FIG. 19 illustrates another drive assembly comprising a linkage element 1950. Linkage element 1950 has a first end 1952 coupled to an applicator housing 1902, a second end 1954 coupled to a needle carrier assembly 1908, and a hinge 1956 disposed between first end 1952 and second end 1954. The drive assembly further comprises a spring 1912, which in some embodiments may be a single or double torsion spring. Spring 1912 comprises a first tang 1920 coupled to linkage element 1950 between second end 1954 and hinge 1956. Spring 1912 further comprises a second tang 1922 coupled to needle carrier assembly 1908. Upon activation, spring 1912 unwinds and first tang 1952 sweeps an arc while second tang 1954 is held substantially stationary against needle carrier assembly 1908. As first tang 1952 sweeps its arc, first tang 1952 drives linkage element 1950 from the bent position shown, hinge 1956 pivoting, until linkage element 1950 is substantially vertical, and then continuing pivoting until linkage element 1950 is in a substantially mirror orientation from that shown in FIG. 19. This motion drives needle carrier assembly 1908 in the distal direction, reaching the distal insertion position when linkage element 1950 is substantially vertical, and then increasingly in the proximal direction as linkage element 1950 is further driven from the substantially vertical orientation to the substantially mirrored orientation to that shown in FIG. 19.

FIG. 20 illustrates another drive assembly comprising a linkage element 2050. Linkage element 2050 has a first end 2052 coupled to an applicator housing 2002, a second end 2054 coupled to a needle carrier assembly 2008, and a hinge 2056 disposed between first end 2052 and second end 2054. The drive assembly further comprises a spring 2012, which in some embodiments may be a single or double torsion spring. Spring 2012 comprises a first tang 2020 coupled to linkage element 2050 between first end 2052 and hinge 2056. Spring 2012 further comprises a second tang 2022 coupled to applicator body 2002. Upon activation, spring 2012 unwinds and first tang 2052 sweeps an arc while second tang 2054 is held substantially stationary against applicator body 2002. As first tang 2052 sweeps its arc, first tang 2052 drives linkage element 2050 from the bent position shown, hinge 2056 pivoting, until linkage element 2050 is substantially vertical, and then continuing pivoting until linkage element 2050 is in a substantially mirror orientation from that shown in FIG. 20. This motion drives needle carrier assembly 2008 in the distal direction, reaching the distal insertion position when linkage element 2050 is substantially vertical, and then increasingly in the proximal direction as linkage element 2050 is further driven from the substantially vertical orientation to the substantially mirrored orientation to that shown in FIG. 20.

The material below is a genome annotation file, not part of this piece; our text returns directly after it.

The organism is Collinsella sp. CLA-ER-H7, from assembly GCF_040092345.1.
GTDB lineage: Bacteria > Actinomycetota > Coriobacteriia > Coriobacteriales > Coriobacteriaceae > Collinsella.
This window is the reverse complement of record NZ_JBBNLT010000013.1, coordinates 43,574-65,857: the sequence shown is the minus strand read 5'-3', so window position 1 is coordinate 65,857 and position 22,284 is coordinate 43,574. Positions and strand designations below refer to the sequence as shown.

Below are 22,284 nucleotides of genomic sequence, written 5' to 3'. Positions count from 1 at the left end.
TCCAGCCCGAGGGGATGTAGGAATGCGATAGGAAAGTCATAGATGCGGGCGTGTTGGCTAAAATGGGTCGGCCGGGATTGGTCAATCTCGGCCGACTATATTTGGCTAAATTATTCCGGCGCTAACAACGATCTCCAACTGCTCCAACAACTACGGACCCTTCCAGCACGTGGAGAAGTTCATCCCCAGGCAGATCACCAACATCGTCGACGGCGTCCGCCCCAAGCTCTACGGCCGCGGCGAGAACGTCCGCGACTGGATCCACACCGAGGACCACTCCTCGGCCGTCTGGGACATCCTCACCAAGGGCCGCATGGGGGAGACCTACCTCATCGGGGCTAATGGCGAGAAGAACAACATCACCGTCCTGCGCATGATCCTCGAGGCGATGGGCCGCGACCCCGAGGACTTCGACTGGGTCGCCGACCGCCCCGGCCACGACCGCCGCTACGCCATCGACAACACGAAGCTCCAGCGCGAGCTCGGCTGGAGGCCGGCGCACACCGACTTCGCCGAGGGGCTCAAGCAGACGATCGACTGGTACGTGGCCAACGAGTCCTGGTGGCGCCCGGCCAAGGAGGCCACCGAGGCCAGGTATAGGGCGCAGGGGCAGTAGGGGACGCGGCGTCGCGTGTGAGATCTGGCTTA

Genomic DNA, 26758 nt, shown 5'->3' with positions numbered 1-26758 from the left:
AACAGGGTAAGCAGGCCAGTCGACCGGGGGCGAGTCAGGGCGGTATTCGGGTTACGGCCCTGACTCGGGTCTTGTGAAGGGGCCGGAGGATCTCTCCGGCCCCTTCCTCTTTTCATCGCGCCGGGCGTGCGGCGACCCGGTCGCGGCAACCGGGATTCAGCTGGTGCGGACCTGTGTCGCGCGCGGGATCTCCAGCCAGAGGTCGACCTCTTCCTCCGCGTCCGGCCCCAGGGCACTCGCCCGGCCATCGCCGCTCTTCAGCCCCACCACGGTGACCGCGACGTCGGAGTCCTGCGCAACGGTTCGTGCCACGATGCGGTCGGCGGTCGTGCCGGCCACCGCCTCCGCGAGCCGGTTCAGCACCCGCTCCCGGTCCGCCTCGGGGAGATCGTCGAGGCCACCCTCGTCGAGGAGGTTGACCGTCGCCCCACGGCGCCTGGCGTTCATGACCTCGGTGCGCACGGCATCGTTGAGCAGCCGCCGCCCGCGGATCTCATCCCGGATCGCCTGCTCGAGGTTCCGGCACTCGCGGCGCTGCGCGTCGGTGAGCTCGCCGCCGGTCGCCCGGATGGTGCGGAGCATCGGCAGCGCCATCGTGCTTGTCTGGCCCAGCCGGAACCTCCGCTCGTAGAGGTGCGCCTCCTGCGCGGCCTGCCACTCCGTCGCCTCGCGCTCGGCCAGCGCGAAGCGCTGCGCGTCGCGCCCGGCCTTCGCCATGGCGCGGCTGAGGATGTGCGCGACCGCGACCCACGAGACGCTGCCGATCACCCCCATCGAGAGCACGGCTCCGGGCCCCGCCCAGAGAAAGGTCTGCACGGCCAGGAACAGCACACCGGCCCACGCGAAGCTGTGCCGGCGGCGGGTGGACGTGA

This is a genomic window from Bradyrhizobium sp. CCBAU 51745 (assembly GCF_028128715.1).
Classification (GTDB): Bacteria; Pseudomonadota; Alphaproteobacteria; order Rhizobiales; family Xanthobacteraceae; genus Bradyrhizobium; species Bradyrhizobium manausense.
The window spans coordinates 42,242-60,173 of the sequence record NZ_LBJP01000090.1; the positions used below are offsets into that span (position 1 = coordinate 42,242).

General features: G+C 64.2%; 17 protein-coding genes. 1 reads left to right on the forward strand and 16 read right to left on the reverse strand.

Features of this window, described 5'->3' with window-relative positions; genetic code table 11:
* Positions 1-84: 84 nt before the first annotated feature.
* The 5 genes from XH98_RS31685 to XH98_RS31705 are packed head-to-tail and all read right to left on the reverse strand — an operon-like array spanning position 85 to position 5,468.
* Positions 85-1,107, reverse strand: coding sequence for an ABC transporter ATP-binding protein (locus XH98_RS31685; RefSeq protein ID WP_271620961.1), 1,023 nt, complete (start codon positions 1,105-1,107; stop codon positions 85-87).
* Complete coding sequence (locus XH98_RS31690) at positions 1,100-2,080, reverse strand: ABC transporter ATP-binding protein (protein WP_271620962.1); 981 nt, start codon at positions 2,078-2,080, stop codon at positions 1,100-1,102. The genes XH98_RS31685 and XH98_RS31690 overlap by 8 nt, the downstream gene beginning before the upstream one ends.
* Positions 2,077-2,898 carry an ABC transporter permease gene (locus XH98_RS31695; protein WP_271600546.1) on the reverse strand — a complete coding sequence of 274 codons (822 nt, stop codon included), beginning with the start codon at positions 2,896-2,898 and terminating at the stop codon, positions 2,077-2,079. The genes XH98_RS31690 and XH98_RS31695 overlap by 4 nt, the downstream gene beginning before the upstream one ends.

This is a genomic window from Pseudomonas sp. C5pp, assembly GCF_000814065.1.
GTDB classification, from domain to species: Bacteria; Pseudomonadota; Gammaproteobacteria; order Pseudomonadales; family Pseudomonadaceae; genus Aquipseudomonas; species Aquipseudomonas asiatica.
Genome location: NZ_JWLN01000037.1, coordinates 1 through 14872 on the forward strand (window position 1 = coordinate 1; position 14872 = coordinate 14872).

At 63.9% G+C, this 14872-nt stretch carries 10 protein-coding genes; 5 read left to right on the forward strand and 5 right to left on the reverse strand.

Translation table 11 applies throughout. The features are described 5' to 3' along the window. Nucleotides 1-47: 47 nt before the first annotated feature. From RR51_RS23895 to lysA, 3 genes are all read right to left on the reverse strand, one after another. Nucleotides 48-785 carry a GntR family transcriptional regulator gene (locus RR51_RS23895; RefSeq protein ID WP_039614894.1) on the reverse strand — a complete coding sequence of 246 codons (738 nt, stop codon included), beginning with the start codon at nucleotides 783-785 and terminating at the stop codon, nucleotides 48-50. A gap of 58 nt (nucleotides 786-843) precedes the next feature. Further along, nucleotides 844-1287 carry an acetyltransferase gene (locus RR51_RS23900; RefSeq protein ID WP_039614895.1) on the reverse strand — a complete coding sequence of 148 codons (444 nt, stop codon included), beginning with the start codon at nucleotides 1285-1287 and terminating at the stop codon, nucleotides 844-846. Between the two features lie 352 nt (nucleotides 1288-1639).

FIG. 21 illustrates another drive assembly comprising a linkage element 2150. Linkage element 2150 has a first end 2152 coupled to an applicator housing 2102, a second end 2154 coupled to a needle carrier assembly 2108, and a hinge 2156 disposed between first end 2152 and second end 2154. The drive assembly further comprises a spring 2112, which in some embodiments may be an extension spring. A compression spring is also contemplated. However, a compression spring may be coupled between hinge 2156 and the closer side of applicator housing 2102. Spring 2112 comprises a first end 2120 coupled to linkage element 2150 and a second end 2122 coupled to applicator body 2102. In some embodiments, first end 2120 is coupled to linkage element 2150 between first end 2152 and hinge 2156. In other embodiments first end 2120 is coupled to linkage element 2150 at hinge 2156. In yet other embodiments first end 2120 is coupled to linkage element 2150 between hinge 2156 and second end 2154. Upon activation, spring 2112 unwinds through an arc that extends in a direction approximately perpendicular to the distal direction and the proximal direction, or in an arc defined by the tangs of the spring and their respective rotation points, driving linkage element 2150 from the bent position shown, hinge 2156 pivoting, until linkage element 2150 is substantially vertical, and then continuing pivoting until linkage element 2150 is in a substantially mirror orientation from that shown in FIG. 21. This motion drives needle carrier assembly 2108 in the distal direction, reaching the distal insertion position when linkage element 2150 is substantially vertical, and then increasingly in the proximal direction as linkage element 2150 is further driven from the substantially vertical orientation to the substantially mirrored orientation to that shown in FIG. 21.

FIG. 22 illustrates another drive assembly comprising a leaf spring 2212. Leaf spring 2212 comprises a first end 2220 coupled to an applicator housing 2202 and a second end 2222 coupled to a needle carrier assembly 2208. Upon activation, leaf spring 2212 unloads in a direction substantially parallel to the axis of insertion, driving needle carrier assembly 2208 to the distal insertion position when leaf spring 2212 is unloaded.